Bolsonaro is returning to Brazil after a three-month stay in Florida

BRASILIA, Brazil – Former President Jair Bolsonaro returned to Brazil on Thursday after a three-month stay in Florida following his election defeat, and the right-wing populist told supporters he doesn’t think the left will be in power in the country for long.

Bolsonaro, who is the subject of several investigations that could thwart any attempts at a political comeback, arrived in a capital city under tight security. Authorities tried to avoid a repeat of the events of January 8, when supporters, not accepting his defeat, stormed government buildings. The police in Brasilia blocked the main artery to these buildings.

Hundreds of supporters dressed in Brazil’s national colors of yellow and green chanted for Bolsonaro as they awaited his arrival, but his return didn’t draw the huge crowds many of his allies had been expecting.

The former president said in his first speech after landing that his left-wing successor, Luiz Inácio Lula da Silva, and his allies “will not do whatever they want to influence the fate of our nation,” adding that the left will remain in power only “for now, for a little while.”

In front of a banner reading “Today, Brazil woke up stronger,” Bolsonaro said he would spend as much time as needed at his Liberal Party’s headquarters to support the campaign for next year’s local elections, when the country will elect 5,500 mayors nationwide.

Bolsonaro left Brazil shortly before the end of his term as president. In doing so, he broke with tradition by refusing to hand over the presidential sash to his successor, Lula, who won October’s elections by the narrowest margin since Brazil’s return to democracy more than three decades ago.

During his stay in the US, Bolsonaro mostly kept a low profile, although he made several speeches to Brazilian expats and conservatives, including at the Conservative Political Action Conference in Maryland.

The Brazilian leader said his three months in Florida helped him create a vision for the future. “Everything we saw there, we want to implement here. The most important thing is freedom.”

For the first time in 30 years, the lawmaker-turned-president does not hold an elected office.

“I come here in the position of an elder, an experienced person who is consulted by anyone who wishes. I will give opinions,” Bolsonaro said. “We are not in opposition. We are for Brazil.”

Carlos Melo, a political scientist at Insper University in Sao Paulo, said Bolsonaro must return to face his many legal troubles and fend off rivals who may claim his role as leader of the right. But the new political landscape will be a challenge for him, Melo said.

“It’s hard for him to lead the opposition because he’s made a career of an outsider. He has more visibility now but without the presidency it’s a different game for him,” Melo said. “Now he’s not an outsider and he’s not a president. He will have to build a new path.”

The hundreds of Bolsonaro supporters who gathered at Brasilia International Airport early Thursday could not see the far-right leader emerge from the main exit and instead gathered in front of his Liberal Party headquarters. The former president was greeted at the airport by his son, Senator Flavio Bolsonaro, and Liberal Party leader Valdemar da Costa Neto.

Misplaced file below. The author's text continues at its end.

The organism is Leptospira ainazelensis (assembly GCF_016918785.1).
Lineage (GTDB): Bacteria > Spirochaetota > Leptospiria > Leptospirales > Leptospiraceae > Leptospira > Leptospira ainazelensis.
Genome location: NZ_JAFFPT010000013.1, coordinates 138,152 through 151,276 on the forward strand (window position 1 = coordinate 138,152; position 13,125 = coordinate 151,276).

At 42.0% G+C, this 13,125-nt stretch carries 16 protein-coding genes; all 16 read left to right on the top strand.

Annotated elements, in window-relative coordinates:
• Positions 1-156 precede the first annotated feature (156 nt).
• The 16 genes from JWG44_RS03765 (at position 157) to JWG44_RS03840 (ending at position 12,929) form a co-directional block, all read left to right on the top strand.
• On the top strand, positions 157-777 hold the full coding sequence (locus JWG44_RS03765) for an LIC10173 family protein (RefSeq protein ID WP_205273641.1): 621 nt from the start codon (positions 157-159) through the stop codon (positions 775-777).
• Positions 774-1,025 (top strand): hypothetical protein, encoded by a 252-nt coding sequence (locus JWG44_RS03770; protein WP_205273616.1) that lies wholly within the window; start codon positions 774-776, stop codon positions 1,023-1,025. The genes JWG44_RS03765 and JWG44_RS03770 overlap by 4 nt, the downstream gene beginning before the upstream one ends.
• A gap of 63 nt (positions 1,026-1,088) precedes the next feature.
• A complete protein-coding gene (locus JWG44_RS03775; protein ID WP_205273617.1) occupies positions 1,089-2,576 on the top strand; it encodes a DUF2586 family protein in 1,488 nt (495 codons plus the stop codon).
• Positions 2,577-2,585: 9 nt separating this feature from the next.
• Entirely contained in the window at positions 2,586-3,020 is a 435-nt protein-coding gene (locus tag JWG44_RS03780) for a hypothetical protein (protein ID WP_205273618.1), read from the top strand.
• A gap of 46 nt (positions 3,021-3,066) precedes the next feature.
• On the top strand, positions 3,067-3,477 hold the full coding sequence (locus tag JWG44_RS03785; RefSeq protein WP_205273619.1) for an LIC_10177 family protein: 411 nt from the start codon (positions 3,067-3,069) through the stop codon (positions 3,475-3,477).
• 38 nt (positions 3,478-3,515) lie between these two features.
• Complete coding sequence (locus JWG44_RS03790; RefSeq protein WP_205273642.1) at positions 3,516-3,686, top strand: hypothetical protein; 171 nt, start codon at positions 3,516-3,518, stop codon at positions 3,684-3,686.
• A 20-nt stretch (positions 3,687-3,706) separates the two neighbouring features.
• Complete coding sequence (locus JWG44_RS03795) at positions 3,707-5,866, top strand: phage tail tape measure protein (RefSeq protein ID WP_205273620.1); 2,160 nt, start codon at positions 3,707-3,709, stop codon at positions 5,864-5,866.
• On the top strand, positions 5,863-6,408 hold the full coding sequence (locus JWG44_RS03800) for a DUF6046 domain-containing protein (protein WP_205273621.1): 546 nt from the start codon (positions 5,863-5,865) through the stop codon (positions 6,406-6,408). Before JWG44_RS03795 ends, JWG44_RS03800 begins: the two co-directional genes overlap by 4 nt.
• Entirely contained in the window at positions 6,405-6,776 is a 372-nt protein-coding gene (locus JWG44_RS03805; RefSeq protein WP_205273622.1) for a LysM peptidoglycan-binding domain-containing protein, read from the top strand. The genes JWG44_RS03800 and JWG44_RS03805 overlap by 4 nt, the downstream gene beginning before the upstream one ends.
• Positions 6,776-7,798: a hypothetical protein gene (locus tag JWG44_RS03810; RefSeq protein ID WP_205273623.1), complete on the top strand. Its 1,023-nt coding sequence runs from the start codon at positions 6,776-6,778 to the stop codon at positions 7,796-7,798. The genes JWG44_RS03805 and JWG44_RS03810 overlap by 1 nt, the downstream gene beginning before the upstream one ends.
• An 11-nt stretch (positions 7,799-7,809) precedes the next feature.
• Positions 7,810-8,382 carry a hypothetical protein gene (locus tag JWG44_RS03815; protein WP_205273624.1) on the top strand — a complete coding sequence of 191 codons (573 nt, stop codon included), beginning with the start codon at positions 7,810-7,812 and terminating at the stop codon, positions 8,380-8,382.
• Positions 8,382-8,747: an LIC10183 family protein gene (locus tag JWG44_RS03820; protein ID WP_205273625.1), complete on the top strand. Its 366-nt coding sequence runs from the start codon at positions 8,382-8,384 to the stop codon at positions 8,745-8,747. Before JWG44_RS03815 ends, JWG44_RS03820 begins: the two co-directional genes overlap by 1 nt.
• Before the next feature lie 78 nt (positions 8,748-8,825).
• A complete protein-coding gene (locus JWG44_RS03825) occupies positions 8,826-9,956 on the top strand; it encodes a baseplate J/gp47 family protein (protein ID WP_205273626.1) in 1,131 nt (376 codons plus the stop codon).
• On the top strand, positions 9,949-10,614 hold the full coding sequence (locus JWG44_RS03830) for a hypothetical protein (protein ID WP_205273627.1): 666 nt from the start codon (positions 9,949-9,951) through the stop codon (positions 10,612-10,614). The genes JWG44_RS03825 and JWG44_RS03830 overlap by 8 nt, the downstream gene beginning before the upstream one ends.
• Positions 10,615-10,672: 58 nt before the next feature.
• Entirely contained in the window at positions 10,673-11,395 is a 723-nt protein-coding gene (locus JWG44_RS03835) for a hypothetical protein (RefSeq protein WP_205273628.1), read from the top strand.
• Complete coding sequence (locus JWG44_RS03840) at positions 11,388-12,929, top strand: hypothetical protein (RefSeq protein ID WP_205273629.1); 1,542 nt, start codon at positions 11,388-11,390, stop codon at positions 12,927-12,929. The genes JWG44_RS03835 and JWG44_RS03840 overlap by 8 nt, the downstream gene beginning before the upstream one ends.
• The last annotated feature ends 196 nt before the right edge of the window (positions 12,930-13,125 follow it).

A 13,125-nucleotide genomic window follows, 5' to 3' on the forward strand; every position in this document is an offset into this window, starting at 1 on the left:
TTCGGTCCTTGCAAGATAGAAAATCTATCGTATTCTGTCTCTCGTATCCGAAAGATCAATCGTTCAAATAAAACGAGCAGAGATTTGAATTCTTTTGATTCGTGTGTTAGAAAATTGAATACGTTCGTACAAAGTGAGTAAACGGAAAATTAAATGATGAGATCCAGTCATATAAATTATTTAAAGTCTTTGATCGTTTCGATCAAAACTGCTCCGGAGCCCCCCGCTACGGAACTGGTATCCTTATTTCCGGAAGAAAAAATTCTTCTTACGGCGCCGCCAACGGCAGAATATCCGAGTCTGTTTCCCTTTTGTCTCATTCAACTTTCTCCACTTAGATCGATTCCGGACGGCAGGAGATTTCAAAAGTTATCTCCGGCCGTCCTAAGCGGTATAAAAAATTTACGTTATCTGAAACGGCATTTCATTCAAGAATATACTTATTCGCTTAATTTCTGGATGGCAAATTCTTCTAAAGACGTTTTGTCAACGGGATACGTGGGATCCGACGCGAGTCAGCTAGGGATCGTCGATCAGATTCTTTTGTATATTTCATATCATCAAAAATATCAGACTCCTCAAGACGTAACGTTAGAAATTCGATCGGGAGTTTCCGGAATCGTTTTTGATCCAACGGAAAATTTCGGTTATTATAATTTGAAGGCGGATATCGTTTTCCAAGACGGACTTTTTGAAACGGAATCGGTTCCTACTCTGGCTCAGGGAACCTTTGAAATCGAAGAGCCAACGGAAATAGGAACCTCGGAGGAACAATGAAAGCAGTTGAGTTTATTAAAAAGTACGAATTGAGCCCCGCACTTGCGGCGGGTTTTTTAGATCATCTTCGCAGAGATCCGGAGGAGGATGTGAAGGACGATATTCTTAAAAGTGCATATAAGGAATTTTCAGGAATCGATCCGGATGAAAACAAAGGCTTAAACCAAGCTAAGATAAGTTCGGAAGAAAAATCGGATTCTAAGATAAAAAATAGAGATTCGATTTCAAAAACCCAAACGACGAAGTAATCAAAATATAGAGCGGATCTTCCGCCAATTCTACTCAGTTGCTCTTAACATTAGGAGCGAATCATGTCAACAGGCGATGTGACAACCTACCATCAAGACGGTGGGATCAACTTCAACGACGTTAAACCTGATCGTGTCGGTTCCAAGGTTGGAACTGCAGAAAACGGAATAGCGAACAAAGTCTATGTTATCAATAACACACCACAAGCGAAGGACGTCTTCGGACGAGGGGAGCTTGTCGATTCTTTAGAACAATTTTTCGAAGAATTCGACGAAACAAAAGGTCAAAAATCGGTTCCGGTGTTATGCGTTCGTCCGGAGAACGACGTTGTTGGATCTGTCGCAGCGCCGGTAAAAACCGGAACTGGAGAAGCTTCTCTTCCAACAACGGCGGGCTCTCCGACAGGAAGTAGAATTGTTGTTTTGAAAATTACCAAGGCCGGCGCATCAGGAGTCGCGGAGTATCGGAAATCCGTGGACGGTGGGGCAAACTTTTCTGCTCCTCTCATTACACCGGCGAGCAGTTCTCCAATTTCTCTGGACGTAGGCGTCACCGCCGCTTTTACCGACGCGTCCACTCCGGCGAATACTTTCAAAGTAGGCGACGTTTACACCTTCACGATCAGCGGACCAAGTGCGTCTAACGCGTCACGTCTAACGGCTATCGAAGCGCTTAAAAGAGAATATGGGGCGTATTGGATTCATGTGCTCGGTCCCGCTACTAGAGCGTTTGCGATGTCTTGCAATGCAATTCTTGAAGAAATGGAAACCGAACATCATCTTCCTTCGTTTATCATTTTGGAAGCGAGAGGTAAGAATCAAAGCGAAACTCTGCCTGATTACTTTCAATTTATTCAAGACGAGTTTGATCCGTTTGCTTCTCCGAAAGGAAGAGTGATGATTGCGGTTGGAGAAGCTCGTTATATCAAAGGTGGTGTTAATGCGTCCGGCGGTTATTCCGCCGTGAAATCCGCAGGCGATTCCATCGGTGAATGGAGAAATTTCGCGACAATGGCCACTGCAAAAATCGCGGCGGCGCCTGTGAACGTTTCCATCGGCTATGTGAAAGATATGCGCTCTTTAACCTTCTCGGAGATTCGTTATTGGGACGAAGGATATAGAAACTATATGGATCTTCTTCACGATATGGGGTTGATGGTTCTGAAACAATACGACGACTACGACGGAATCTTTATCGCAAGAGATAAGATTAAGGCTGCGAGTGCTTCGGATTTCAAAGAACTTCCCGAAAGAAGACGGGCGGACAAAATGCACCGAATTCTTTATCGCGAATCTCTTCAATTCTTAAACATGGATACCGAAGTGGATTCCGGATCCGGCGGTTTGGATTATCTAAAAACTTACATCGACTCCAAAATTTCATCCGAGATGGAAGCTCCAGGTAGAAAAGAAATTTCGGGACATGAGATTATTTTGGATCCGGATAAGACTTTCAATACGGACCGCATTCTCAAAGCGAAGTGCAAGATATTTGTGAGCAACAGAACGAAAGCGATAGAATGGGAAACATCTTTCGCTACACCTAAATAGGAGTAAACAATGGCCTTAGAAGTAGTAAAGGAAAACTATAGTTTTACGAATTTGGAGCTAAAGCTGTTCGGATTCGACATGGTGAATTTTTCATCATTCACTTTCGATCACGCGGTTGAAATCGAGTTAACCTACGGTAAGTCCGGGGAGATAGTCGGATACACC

“Bolsonaro was the best president we’ve ever had, I had never seen a government like his,” said Marinalva Wanderley, 71, who brought five family members from Sao Paulo to the Liberal Party’s headquarters. “I think he was in the US with Donald Trump to see what’s best for Brazil and the US. We’re going to have a much bigger opposition (to Lula), that’s for sure.”

Bolsonaro’s goal of regaining political prominence could be blocked by a range of investigations, including whether he instigated the Jan. 8 uprising. Recent revelations by the Estado de S. Paulo newspaper about three boxes of expensive jewelry allegedly brought to Bolsonaro from Saudi Arabia have put the former president in greater legal jeopardy.

Next year’s municipal elections would be an important step in gaining political momentum for a possible presidential bid in 2026. Bolsonaro is expected to rally behind his Liberal Party’s mayoral candidates, who, should they win, can use their stature to run for him.

In addition to the investigations into the diamonds, Bolsonaro is the subject of about a dozen investigations by Brazil’s electoral courts into his actions during last year’s election campaign, particularly in relation to his unsubstantiated claims that the electronic voting system was vulnerable to fraud. Should Bolsonaro be found guilty of any of these counts, he would lose his political rights and be barred from running for office in the next election.

On Thursday, the former president denied any wrongdoing in the case of the jewels received. “I didn’t hide anything,” he said.

Hughes reported from Rio de Janeiro and Bridi reported from Brasilia. AP journalist Mauricio Savarese contributed to this report from Sao Paulo.

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